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What is the difference between a cold and the flu? Here are 10 common flu queries you can myth bust.

Professor Robert Booy, head of the clinical research team at the National Centre for Immunisation Research and Surveillance offers the following advice for customers.

1. Myth: A cold and flu are the same thing

Truth: This might be one of the biggest flu myths of all. A lot of people confuse the common cold with flu but they are different. A cold is a mild infection, whereas the flu can be like a cold or a more severe viral infection. The flu however has more severe symptoms including aches and pains, cough, fever and lethargy.On the whole, the flu can be far more serious than a cold, particularly if the viral infection travels down the lungs and causes pneumonia.

2. Myth: The flu is not life-threatening

Truth: The flu can still be fatal. Back in 1918 and 1919 the Spanish flu epidemic killed up to 50 million people – more lives lost than in World War I. Humans have been suffering from flu for centuries and it is estimated that half a percent of the world’s population diagnosed with flu have died from the virus. This adds up to roughly a hundred million people dying from flu historically.

3. Myth: I’m young and healthy and only elderly people get the flu

Truth: This is a persistent myth that unfortunately sticks around year after year. While the elderly are in an at-risk group, anyone and everyone can catch the flu. This is even true of people who are fit and healthy. It’s also important to note that you can unknowingly infect others a day or two before you start to show symptoms.

4. Myth: I’m hygienic, so I’ll be fine

Truth: While frequent handwashing and avoiding contact with others when sick will help prevent spreading the flu, the truth is prevention through maintaining good hygiene isn’t foolproof. Influenza is spread through air droplets of infected saliva that land in your mouth, nose and eyes so can sometimes be unavoidable if you’re around infected people.

5. Myth: I’ll be fine with lemon and honey

Truth: While lemon and honey are helpful antibacterial agents, the most effective protection against the flu is vaccination.

6. Cold and flu products work the same way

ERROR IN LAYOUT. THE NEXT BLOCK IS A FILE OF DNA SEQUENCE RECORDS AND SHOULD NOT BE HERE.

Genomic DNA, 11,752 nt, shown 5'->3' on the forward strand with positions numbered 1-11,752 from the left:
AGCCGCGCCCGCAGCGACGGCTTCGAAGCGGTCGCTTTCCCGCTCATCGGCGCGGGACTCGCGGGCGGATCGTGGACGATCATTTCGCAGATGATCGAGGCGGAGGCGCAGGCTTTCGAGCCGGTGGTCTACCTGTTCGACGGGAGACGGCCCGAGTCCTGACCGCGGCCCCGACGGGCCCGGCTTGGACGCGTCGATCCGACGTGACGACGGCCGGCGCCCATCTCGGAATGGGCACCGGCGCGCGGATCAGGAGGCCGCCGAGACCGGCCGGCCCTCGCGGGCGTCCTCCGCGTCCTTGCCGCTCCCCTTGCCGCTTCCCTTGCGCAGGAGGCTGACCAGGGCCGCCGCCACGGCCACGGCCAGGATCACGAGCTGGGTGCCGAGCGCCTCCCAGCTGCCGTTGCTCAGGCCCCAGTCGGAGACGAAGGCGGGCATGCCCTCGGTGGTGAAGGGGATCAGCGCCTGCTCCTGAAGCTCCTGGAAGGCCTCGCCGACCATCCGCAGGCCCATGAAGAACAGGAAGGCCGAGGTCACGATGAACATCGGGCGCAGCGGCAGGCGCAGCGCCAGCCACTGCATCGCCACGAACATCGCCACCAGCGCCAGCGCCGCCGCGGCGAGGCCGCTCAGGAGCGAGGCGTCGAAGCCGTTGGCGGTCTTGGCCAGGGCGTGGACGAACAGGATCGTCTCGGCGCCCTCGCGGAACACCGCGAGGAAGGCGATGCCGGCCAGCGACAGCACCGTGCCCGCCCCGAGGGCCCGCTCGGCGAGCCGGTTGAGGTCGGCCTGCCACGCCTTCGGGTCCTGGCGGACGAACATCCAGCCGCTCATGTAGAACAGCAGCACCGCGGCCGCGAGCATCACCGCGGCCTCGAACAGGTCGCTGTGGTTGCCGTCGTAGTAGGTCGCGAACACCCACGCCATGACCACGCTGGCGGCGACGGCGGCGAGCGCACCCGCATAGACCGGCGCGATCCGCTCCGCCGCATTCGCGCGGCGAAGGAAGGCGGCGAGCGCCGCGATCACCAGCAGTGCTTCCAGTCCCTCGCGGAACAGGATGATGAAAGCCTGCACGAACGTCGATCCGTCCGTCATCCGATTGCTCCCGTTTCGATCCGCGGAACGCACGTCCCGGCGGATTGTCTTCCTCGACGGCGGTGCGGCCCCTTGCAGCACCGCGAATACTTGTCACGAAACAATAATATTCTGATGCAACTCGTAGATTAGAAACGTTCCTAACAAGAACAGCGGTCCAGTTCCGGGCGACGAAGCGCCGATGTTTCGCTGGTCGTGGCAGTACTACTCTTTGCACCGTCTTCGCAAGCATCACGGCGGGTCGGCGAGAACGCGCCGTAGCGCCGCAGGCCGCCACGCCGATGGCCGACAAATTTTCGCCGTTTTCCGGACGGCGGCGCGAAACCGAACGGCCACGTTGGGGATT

Many people lump cold and flu in the same category, so it’s important to note the differences between the two illnesses. Over the counter medication can help treat the symptoms of cold and flu, but won’t impact the longevity of the illness or prevent you from contracting the virus. The most effective prevention of the flu is vaccination.

7. Myth: I could get the flu from the flu vaccine

Truth: You cannot catch the flu from a flu vaccine. Some people do experience side-effects from the vaccine, which include fever, muscle ache and headache. However, this doesn’t mean you have the flu, and you won’t experience any respiratory infection, runny nose, cough, or sore throat. If you do experience those symptoms, it’s very likely you contracted the flu before getting the vaccination. Influenza vaccines won’t give you the flu, as the vaccines available in Australia don’t contain any ‘live’ viruses. After vaccination, the person will develop antibody levels that are likely to protect them against the strains of virus represented in the vaccine.

8. Myth: I can get vaccinated in winter

Truth: Getting vaccinated against the flu is far more effective when done during Autumn (March – May) in anticipation of Australia’s peak flu season, which is usually between June and September.

9. Myth: I got vaccinated last year, so I will be fine for this year

Truth: Flu viruses constantly change and mutate which means last year’s flu vaccine may not cover this year’s flu strain. New vaccines are developed every year to ensure we’re protecting ourselves against the virus circulating this year. Annual vaccination is recommended as the most effective protection against the flu.

 10. Myth: I don’t have time to wait at the doctor

Truth: Many pharmacies now administer the vaccine. If you don’t have time to go to the doctor, you can also see your local pharmacy to book a vaccination appointment to protect yourself against flu before winter strikes.Visit to keep up-to-date with the latest information and learn how to protect yourself from influenza. To download the science podcast ‘Going Viral’, visit



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